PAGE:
Seven takeaways from the U.S. midterm elections, United States News & Top Stories
- Lora Hunt
Republicans retained Senate control Tuesday after ousting Democratic incumbents in Indiana, North Dakota, and Missouri, delivering a victory to President Trump by preserving the chamber as a showplace for his conservative priorities for two more years.
The results allowed both parties to claim partial victory, but highlighted an extraordinary realignment of US voters by race, sex and education.
U.S. Sen. -elect Josh Hawley makes his victory speech while his wife Erin looks on during an election watch party Tuesday in Springfield, Mo.
The GOP also got major wins in toss-up governors races in states like Florida and OH, though Democrats did manage to pick up wins in a number of states like IL and MI. The AP hadn't called the race.
Democrats could derail Trump's legislative agenda for the next two years should they win control of the House. They'll have the power to conduct investigations into important issues, like whether the Trump campaign colluded with Russian Federation, or wether Trump pays his taxes.
Some Democrats have already vowed to force the release of his tax returns. Republicans are expected to hold 52 Senate seats and to retain their majority.
Four races are still up in the air - Arizona, Florida, Montana, and Mississippi.
Giddy predictions by Democrats of a so-called "blue wave" landslide in the House were still premature, even if a majority appeared guaranteed.
On the other side of the country, in Atlanta, Georgia, voters waited in line for almost two hours to cast ballots, according to local media reports.
AP VoteCast, a national survey of the electorate conducted by The Associated Press, highlighted the effect Trump was having on voters. Two-thirds of voters said that they decided how to vote before the last month of the election.
Yet Trump's party will maintain Senate control for the next two years, at least. Ted Cruz held off a stronger than expected challenge from Beto O'Rourke to win a second term, CNN projected.
In Indiana, Trump-backed businessman Mike Braun defeated Democratic incumbent Joe Donnelly.
Blackburn, a conservative and ardent Trump backer, defeated former Tennessee Gov. Phil Bredesen, 74.
Long lines and malfunctioning machines marred the first hours of voting in some precincts, including in Georgia, where some voters reported waiting up to three hours to vote in a hotly contested gubernatorial election.
A bunch of states passed laws that will make it easier for people to vote, which is good imo.
Almost 40 percent of voters cast their ballots to express opposition to the president, according to AP VoteCast, the national survey of the electorate, while one-in-four said they voted to express support for Trump. But if Democrats have a good night, the entire premise of his presidency - an incessant effort to please his loyal political base, will be called into question.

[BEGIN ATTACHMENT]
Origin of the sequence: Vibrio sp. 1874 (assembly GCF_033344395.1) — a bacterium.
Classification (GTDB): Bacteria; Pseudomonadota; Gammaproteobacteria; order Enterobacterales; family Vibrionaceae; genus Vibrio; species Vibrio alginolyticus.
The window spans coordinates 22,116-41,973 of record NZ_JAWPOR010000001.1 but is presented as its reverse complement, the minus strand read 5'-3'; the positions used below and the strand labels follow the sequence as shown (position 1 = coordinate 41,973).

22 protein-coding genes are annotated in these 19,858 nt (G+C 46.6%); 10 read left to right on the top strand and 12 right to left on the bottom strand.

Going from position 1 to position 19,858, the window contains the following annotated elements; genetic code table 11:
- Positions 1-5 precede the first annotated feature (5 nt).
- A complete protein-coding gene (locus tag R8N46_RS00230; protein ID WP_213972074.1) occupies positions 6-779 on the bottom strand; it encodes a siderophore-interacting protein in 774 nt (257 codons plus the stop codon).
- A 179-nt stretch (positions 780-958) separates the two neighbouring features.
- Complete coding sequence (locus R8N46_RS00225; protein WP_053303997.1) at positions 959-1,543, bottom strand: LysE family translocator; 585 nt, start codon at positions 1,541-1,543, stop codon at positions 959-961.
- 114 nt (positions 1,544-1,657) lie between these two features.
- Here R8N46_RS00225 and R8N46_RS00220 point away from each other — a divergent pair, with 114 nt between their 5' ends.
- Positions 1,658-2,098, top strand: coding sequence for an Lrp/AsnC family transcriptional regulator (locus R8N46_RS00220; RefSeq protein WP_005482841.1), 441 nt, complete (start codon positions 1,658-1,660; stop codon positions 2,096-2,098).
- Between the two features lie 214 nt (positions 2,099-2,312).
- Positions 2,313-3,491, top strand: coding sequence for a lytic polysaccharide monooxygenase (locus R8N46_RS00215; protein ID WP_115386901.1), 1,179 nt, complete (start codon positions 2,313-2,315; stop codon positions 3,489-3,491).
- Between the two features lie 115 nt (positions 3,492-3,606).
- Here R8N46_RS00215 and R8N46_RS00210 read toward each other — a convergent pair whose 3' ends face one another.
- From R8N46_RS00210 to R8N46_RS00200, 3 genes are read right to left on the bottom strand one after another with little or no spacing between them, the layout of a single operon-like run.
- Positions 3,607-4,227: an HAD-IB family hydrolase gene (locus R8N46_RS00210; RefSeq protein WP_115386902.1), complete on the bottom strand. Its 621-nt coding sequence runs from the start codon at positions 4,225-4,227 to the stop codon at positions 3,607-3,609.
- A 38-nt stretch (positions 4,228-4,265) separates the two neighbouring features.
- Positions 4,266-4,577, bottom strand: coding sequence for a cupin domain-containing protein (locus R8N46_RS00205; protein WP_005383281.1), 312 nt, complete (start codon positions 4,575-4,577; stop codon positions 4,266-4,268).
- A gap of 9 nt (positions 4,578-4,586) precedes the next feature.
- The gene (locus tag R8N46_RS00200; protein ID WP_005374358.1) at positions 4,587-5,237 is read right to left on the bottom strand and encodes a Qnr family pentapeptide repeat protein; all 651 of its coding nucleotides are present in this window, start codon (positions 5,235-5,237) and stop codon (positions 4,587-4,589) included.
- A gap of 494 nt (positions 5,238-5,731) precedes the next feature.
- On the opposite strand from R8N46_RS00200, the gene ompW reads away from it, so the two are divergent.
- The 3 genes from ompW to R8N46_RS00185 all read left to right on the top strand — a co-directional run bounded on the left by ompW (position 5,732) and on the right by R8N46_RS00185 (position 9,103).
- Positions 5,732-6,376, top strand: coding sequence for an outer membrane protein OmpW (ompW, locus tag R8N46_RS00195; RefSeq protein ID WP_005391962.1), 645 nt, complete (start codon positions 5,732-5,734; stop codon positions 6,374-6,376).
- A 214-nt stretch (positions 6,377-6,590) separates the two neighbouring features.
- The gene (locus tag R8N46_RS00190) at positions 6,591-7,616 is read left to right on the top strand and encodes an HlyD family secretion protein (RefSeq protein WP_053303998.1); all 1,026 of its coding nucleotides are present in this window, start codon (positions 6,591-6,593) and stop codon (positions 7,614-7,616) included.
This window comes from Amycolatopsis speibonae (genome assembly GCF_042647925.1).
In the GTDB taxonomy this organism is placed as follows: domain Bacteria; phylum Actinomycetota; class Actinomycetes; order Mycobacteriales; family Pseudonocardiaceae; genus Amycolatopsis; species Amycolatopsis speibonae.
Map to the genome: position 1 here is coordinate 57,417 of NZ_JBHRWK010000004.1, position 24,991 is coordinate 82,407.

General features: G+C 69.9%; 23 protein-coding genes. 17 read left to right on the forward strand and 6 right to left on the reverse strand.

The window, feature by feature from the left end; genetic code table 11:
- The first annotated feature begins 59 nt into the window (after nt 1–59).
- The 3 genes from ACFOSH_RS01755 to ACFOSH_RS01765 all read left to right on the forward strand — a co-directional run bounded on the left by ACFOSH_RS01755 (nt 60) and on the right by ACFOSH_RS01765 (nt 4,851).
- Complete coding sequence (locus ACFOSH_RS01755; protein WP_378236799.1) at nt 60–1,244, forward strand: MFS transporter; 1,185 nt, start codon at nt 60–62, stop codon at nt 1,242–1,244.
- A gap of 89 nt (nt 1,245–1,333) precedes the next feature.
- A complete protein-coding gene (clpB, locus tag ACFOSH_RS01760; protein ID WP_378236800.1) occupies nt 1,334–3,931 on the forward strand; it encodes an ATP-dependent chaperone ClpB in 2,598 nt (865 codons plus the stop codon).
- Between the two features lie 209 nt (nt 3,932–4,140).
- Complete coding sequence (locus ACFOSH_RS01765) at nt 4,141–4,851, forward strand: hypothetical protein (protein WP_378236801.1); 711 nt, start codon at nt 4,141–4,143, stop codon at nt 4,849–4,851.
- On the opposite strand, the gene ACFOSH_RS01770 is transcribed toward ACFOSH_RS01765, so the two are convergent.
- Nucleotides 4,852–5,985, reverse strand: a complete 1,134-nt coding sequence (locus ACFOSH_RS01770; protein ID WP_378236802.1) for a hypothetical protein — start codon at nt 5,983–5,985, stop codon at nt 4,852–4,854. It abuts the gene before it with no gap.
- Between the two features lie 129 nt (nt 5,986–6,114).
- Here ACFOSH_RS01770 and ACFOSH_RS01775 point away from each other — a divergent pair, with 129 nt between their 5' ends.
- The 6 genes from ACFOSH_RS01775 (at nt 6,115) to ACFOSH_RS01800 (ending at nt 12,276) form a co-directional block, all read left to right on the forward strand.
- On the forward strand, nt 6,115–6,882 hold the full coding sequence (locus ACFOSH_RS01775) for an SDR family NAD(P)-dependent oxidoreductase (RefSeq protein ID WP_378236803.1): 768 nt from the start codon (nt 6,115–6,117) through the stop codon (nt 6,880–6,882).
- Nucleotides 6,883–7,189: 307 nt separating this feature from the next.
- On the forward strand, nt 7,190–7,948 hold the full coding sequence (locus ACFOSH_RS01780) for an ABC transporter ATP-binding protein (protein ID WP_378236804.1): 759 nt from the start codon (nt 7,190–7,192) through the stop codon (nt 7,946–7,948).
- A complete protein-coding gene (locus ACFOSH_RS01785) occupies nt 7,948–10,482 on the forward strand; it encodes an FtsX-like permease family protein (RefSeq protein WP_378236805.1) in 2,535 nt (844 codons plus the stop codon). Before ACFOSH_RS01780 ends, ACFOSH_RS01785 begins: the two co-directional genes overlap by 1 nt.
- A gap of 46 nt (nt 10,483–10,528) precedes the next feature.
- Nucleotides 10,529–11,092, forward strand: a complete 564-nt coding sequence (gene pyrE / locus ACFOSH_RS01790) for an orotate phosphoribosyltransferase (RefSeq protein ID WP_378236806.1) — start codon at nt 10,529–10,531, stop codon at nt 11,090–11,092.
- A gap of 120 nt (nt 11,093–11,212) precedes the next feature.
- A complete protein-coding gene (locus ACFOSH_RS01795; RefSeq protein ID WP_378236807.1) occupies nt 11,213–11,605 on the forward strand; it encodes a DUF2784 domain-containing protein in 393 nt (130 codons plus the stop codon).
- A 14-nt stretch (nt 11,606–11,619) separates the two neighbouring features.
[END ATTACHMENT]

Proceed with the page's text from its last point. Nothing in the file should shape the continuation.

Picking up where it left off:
The result was a bitter outcome for Trump after a campaign that became a referendum on his leadership.
That's very bad news for Donald Trump.
The president's current job approval, set at 40 percent by Gallup, was the lowest at this point of any first-term president in the modern era.
While votes were still being counted across the country, Democrats were expected to gain about 33 seats in the House, well over the 23 they needed to gain control of the chamber for the first time since 2010.
Senator Joe Manchin, a Democrat, was reelected in West Virginia, which Trump captured by 42 percentage points.
GOP hopes of gaining a seat from New Jersey were dashed when Democrat Sen. The Justice Department dropped the charges after his trial ended in an hung jury.
New York Democrats pulled their weight in flipping the House of Representatives to Democratic control, thanks to victories from Max Rose over Rep. Dan Donovan, Antonio Delgado over Rep. John Faso and Anthony Brindisi over Rep. Claudia Tenney.
Trump's racially tinged anti-immigrant rhetoric, while unpopular among college-educated urban and suburban voters, proved helpful in deeply conservative areas. The state's longest-tenured members of Congress in both parties won re-election and several on the Democratic side are likely to be appointed chairs of some of the body's most influential committees. Rep.
Senators Bernie Sanders of Vermont, a 2016 Democratic presidential contender, and Tim Kaine of Virginia, Hillary Clinton's vice presidential nominee in 2016, easily won re-election, news networks projected. Kirsten Gillibrand of New York and New York Gov. Andrew Cuomo.
Actually passing many bills, however, will be hard because the GOP will fall well short of the 60 votes needed to break through Democratic filibusters, procedural delays that kill legislation.
"Ever since President Trump has been in office, it has just been not the country that I am used to or that I thought I would be in, " said Sarah Roth, 22, a Democratic voter from Minnetonka, Minn.
Democrats faced a far more hard challenge in the Senate, where they were nearly exclusively on defense in rural states where Trump remains popular.
In the Senate, where Republicans were heavily favored to keep control heading into Tuesday's voting, Republican Mike Braun captured incumbent Joe Donnelly's seat in IN and Republican Kevin Cramer beat incumbent Democratic Senator Heidi Heitkamp in North Dakota.
Donald Trump boasts about winning, but after Democrats seized the House of Representatives on Tuesday, the reality show-host-turned-president is finding out how it feels to be one of the "losers" he usually mocks.
All 435 seats in the House, 35 seats in the 100-member Senate and 36 of the 50 state governorships were up for grabs.
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